Tolkien’s style of writing is easily the most descriptive writing I have personally ever read. His use of imagery and extensive description throughout every line of text allows the reader to easily dive deep into the story. And this story is definitely one that a reader can dive into, and get lost in. Tolkien’s extensive description and imagery allows the reader to imagine each setting, and feel as if the reader is sitting with Gandalf and Frodo as they are discussing the fate of the world. Another noticeable part of Tolkien’s writing style is his reference to the prequel of the trilogy. I think that he is using references to the prequel to remind us as the reader of the history of the story. To make sure that as we are reading each and every page we know how Frodo received the Ring, and why the ring is in fact evil. “Even if Bilbo could not kill Gollum, I wish he had not kept the Ring. I wish he had never found it, and that I had not got it!” pg. 93. Tolkien uses little snit bits such as these to remind us of events that have led up to where we are at in the story. He uses these references in such an extensive way, that the reader can understand the story without having to read the actually prequel.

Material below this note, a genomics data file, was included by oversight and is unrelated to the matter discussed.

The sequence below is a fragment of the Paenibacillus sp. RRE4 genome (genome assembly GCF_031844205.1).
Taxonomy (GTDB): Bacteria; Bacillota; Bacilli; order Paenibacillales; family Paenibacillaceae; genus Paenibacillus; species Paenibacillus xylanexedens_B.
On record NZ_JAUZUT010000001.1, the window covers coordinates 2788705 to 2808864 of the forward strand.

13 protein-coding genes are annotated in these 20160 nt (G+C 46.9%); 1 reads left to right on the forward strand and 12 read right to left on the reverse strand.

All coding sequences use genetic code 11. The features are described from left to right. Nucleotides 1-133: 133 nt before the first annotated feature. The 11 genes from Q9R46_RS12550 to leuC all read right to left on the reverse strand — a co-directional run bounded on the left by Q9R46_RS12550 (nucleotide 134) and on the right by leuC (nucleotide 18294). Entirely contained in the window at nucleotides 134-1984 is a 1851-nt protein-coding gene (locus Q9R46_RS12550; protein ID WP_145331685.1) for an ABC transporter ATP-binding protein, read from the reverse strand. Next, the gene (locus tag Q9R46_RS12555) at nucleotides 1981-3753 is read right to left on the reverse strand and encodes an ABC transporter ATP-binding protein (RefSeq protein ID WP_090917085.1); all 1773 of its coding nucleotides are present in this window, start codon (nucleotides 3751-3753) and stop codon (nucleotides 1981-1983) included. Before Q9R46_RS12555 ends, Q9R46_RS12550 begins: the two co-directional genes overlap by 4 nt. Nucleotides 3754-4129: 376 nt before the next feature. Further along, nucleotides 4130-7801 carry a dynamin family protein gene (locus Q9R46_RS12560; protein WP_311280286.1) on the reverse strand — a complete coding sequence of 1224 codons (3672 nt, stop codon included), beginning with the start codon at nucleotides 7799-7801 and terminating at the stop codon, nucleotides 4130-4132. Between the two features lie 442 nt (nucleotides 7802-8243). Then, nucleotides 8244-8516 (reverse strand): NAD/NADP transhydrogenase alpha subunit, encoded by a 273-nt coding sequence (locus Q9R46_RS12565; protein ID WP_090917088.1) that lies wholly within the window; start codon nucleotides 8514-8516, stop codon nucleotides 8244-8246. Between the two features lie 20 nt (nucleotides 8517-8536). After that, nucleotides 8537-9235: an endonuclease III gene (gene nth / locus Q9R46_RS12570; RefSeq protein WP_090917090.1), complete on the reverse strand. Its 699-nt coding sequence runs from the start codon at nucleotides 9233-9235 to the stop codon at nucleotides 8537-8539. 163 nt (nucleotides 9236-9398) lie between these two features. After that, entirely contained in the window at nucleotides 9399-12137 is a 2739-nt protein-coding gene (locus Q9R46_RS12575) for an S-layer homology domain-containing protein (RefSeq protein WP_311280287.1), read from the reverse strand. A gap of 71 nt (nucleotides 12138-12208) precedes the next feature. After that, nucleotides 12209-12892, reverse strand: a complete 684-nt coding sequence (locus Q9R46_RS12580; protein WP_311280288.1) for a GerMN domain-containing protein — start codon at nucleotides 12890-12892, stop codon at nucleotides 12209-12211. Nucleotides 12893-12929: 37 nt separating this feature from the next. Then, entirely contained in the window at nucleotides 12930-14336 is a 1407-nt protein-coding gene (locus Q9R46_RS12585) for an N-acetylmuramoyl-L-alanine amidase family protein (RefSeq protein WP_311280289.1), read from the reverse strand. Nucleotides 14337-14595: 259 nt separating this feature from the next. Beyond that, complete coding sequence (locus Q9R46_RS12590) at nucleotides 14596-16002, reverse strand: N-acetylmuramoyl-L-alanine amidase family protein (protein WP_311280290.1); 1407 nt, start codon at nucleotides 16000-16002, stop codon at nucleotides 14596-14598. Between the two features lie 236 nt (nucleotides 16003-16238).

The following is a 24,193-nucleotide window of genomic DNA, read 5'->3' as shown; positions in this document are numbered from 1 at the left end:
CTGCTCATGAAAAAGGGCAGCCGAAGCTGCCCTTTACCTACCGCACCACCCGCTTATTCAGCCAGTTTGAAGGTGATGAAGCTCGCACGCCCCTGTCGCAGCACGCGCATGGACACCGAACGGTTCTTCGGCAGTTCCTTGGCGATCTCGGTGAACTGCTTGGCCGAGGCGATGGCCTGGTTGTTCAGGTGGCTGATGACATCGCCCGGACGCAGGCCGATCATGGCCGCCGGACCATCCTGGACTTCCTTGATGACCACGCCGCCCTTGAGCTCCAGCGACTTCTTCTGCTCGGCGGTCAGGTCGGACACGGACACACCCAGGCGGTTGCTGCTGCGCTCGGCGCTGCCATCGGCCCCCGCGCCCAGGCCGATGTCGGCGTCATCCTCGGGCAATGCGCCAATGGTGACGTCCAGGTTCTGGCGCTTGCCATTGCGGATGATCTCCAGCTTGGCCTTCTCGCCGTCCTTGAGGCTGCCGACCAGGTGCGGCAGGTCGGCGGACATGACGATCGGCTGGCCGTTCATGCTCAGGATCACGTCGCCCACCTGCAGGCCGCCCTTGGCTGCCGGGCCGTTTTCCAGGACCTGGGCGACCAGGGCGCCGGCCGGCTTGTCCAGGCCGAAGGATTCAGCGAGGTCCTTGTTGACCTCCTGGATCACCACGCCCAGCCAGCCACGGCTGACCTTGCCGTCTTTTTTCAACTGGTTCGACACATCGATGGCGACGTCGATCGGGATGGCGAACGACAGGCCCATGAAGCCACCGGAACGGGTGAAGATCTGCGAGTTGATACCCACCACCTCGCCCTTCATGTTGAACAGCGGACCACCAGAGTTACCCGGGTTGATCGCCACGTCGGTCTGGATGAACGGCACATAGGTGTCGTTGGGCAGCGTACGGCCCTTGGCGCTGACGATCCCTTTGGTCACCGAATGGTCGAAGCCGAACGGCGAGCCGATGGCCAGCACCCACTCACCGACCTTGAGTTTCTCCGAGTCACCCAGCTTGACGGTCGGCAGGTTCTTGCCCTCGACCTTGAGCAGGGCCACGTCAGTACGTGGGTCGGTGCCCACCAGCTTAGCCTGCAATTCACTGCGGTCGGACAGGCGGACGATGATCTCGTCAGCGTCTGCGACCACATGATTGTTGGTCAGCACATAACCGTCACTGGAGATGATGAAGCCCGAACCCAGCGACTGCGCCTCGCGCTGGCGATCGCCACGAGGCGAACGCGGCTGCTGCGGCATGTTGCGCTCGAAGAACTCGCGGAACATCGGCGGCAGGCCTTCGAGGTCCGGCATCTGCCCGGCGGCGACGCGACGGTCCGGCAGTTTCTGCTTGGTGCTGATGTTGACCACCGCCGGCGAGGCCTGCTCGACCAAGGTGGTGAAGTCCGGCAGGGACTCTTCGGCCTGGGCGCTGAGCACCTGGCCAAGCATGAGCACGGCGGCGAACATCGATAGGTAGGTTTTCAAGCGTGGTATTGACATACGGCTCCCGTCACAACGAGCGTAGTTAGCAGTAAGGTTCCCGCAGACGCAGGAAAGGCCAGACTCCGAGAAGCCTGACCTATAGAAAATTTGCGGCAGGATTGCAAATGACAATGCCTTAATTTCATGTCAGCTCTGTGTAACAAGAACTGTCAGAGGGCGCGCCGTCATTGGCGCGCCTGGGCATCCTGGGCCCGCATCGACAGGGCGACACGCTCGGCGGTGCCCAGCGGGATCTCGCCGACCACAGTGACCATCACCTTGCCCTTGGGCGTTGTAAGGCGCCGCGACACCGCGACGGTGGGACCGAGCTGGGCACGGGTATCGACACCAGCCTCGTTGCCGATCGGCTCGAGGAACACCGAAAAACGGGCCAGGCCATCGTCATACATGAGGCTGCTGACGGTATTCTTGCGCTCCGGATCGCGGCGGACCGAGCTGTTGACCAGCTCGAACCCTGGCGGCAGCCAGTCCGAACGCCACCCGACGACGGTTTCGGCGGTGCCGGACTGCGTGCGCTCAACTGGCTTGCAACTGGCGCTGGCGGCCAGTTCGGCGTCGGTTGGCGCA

Although I have read this book multiple times, every time I read this book I always find something new that I never discovered before. I believe that every reader can experience this just as I have. Tolkien wrote this story in such a way that there are so many little details, settings, and characters that though they have little significance, can add a lot of influence to the power of this story. I believe this causes each and every reader to love this book from page one, all the way to the final page. This causes this story to seem new and spontaneous every time a reader flips a page. As me and other readers keep on flipping pages I know that the story will increase in “juiciness” and we will all enjoy Tolkien’s various writing styles throughout the entire book.